Twenty years ago, Oprah Winfrey asked Prince — who seemed as if he might have hailed from a different planet entirely — why, “of all places,” he chose to live in Minneapolis, where he was born. “I will always live in Minneapolis,” he said. “It’s so cold it keeps the bad people out.” He could have kept the whole world out if he wanted to, staying behind the gate at his suburban home base, Paisley Park; instead, Prince had a way of popping up around the city, at a record store or a jazz club. He was inclined to invite regular Minneapolitans to shows in his garage if they waited long enough outside the gate. His last party at Paisley Park (admission $10) was only five days before his death. In plenty of other places around the country, artists hold the keys to their cities, much like Prince did. They’re not just mingling with the hoi polloi at the local coffee shop; they’re actually civic boosters — whether it’s Hanson bringing in thousands of people with their fan weekend in Tulsa or George R.R. Martin helping a random group of guys in Santa Fe turn a bowling alley into an art space.
Everyone Here Has Had Their Photo Taken With Wayne Coyne
“It used to be that [the Flaming Lips’] Wayne Coyne would be walking around in his three-piece suits and his crazy hair, and most Oklahoma Citians might just think, Oh, isn’t that a colorful character? What changed — and I take some credit for this — is in about 2006, I was 26, and I had just become chief of staff to the mayor, and I thought, We gotta do something to embrace Wayne Coyne! He’s accomplished, and he lives in Oklahoma City! I am a Republican senator, but I am also an almost-millennial, and I have a high tolerance for all the things that make life interesting. So I found this alleyway in Bricktown, and I thought, Why don’t we name this Flaming Lips Alley? I thought people might think an alleyway — rather than a street — was cool. It was actually a complicated process — everyone in the government was like, ‘Who are the Flaming Lips?’ There were a lot of politics, but the mayor ended up saying yes. The Lips put on a grand show down there for the dedication. Wayne cursed. That changed everything for them locally. Soon afterward, they were part of an ad campaign for our gas-and-utility company. Everyone was posting Facebook pictures whenever they’d run into Wayne. It became a running gag: ‘You’re the last person in Oklahoma City not to have your picture taken with Wayne Coyne.’ ” —David Holt, state senator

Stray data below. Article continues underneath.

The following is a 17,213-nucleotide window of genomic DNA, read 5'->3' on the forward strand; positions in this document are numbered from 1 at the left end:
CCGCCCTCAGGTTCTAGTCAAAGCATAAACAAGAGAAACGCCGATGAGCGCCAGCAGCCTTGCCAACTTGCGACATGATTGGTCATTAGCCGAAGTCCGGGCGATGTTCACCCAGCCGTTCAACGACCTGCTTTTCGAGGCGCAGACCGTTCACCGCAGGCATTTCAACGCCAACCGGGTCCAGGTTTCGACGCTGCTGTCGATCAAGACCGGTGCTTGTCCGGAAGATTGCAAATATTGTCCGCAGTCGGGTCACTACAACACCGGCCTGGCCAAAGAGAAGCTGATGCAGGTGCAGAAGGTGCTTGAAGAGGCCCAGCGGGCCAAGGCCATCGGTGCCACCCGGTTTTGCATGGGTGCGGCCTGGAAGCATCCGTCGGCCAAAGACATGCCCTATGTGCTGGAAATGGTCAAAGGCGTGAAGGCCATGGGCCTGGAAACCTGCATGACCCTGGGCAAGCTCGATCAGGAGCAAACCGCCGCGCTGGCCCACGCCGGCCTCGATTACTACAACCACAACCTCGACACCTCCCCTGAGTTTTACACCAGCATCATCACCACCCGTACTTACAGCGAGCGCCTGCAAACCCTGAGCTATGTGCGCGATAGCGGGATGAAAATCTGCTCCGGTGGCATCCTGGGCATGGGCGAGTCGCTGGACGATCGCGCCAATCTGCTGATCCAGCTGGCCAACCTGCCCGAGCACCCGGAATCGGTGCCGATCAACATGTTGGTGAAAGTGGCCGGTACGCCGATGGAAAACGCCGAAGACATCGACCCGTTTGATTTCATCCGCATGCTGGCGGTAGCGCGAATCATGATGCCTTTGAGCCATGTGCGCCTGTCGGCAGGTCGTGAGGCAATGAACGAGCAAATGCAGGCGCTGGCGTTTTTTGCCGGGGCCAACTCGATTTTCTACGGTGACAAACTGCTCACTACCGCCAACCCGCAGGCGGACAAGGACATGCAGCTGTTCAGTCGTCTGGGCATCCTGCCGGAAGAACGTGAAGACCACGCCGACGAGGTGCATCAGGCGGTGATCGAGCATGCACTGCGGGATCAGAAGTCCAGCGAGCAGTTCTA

Where to Find Wayne
The singer, who’s lived in OKC for 55 years, on his haunts.
1. Blue Note Lounge (2408 N. Robinson Ave.): “The first place that ever allowed the Flaming Lips to play. I think we’re gonna do a 60-years-in-the-same-place anniversary show there.”
2. Saints Pub (1715 NW 16th St.): “A bar we can walk to from my house, get fairly fucked up, and then walk back.”
3. Womb Gallery (25 NW 9th St.): “It was a dilapidated car dealership that someone turned into a gallery, and we got the idea it could be partially a gallery and partially a Flaming Lips warehouse, which it now is.”
4. Bad Granny’s Bazaar (1759 NW 16th St.): “This thrift store has been in this little corner of the Plaza District a long time. Even just four, five years ago, you could literally buy crack in that area; it was devastated.”
5. Lowe’s (3801 N. May Ave.): “I go to Lowe’s a lot! Recently I’ve been there five times a day to get ready for the tornadoes.”
6. Tana Thai (10700 N. May Ave.): “We have the best fuckin’ Thai restaurants in the world here.”
7. Chesapeake Energy Arena (100 W. Reno Ave.): “I just saw Bruce Springsteen; we got to talk with Bruce afterward. That’s one of the great perks of being here — there’s no one else he’d know! Robert Plant came, it was the same way.”
“I Showed Up One Night at Prince’s House and He Let Me In”